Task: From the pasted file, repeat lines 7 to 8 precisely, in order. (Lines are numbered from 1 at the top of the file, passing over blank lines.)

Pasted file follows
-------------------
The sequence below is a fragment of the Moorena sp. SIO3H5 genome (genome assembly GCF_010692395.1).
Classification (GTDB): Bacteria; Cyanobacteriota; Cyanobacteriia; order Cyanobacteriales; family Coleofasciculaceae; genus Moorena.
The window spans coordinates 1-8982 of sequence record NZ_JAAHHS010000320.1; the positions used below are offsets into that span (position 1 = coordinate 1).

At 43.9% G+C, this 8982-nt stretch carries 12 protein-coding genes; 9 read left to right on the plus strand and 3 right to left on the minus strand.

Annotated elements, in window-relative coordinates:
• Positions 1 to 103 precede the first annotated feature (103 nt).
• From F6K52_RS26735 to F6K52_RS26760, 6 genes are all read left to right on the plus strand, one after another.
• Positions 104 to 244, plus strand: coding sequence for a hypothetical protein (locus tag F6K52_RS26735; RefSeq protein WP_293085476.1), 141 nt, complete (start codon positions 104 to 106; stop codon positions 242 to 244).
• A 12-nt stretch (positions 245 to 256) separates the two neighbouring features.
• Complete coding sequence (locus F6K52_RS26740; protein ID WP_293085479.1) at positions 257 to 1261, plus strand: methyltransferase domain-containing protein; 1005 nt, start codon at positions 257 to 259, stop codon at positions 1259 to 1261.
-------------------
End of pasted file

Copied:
• From F6K52_RS26735 to F6K52_RS26760, 6 genes are all read left to right on the plus strand, one after another.
• Positions 104 to 244, plus strand: coding sequence for a hypothetical protein (locus tag F6K52_RS26735; RefSeq protein WP_293085476.1), 141 nt, complete (start codon positions 104 to 106; stop codon positions 242 to 244).